Old vine red Zinfandels - made from vines that were planted at least 50 years ago - are known to be more full bodied and have better balance than their younger counterparts. — Photo courtesy of Naotake Murayama
What do DNA testing and wine tasting have in common? More than you think. Until 1994, the origins of Zinfandel, currently California’s third most planted varietal, were relatively uncertain. But DNA testing that year revealed that Zinfandel grapes bear a genetic similarity to Primitivo grapes, a robust grape originating in Croatia and now grown in the Puglia (or “heel”) area of Italy.
Zinfandel grapes are used to make two dramatically different styles of wine. Red Zinfandel wine - known more simply as Zinfandel - is celebrated for its intense flavor profile, rich, dark color and relatively high alcohol content. When tasting Zinfandel, look for the aromas and flavors of berries, cherries, peppers and spices combined with varying levels of oak. A bottle of old vine Zinfandel pairs nicely with meat dishes.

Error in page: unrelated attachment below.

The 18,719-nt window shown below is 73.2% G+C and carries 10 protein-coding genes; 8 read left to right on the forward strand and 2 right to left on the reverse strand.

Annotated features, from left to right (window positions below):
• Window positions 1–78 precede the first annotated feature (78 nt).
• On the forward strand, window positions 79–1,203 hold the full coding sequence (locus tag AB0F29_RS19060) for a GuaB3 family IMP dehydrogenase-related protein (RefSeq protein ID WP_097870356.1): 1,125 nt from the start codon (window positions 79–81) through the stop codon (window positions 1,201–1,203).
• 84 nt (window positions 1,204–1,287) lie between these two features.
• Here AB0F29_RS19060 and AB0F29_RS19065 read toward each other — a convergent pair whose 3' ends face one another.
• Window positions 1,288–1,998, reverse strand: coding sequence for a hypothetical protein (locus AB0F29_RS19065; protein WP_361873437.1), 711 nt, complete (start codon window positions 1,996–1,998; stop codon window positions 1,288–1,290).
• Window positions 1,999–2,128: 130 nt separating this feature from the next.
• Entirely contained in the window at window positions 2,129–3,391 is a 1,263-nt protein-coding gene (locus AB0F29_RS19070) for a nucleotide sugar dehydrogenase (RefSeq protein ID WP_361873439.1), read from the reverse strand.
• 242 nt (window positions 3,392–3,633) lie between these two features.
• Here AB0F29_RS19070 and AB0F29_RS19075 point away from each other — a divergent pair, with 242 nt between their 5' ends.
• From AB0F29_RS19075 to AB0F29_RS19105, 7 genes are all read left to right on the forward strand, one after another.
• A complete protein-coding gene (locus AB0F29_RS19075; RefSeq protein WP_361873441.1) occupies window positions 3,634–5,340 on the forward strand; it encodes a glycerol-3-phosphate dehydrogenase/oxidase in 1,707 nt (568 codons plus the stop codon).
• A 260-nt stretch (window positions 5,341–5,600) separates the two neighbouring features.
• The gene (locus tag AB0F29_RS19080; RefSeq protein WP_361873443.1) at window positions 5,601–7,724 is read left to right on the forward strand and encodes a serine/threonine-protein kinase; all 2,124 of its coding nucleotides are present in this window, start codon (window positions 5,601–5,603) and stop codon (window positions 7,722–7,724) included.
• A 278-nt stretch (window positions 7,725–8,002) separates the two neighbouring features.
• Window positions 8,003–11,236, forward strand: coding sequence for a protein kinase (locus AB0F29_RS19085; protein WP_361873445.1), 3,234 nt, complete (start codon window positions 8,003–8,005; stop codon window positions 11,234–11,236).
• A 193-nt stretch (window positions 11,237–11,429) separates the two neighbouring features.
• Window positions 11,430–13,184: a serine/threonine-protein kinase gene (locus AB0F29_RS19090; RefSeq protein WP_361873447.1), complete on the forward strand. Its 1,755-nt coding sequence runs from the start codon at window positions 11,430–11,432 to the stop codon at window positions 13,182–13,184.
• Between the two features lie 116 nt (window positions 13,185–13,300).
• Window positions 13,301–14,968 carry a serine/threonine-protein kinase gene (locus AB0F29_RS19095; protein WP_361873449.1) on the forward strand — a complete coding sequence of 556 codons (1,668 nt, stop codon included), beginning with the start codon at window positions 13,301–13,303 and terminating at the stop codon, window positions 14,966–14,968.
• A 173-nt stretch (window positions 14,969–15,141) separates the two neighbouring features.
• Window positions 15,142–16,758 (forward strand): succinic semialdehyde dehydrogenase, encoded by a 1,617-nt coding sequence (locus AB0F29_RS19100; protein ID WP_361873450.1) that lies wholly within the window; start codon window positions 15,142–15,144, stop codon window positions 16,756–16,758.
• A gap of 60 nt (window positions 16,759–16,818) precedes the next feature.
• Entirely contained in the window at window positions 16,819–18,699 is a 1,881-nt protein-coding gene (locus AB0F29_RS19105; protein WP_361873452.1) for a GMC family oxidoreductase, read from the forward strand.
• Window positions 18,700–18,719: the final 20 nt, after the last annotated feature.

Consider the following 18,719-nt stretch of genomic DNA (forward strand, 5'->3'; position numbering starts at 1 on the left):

Red Zinfandel pairs rich fruit flavors with a deep red color. — Photo courtesy of Evan Wood
White Zinfandel is a much sweeter wine that is produced using exact same dark red Zinfandel grapes. For White Zinfandel, the grape skins are removed quickly after crushing, resulting in a light blush or rosé color. White Zinfandel is very sugary and low in alcohol, ideal for immediate consumption rather than aging.
Zinfandel vines prefer warm, but not hot, climates. Although many states in the USA boast vineyards that include Zinfandel grapes, California leads the charge, producing over 300,000 tons each year.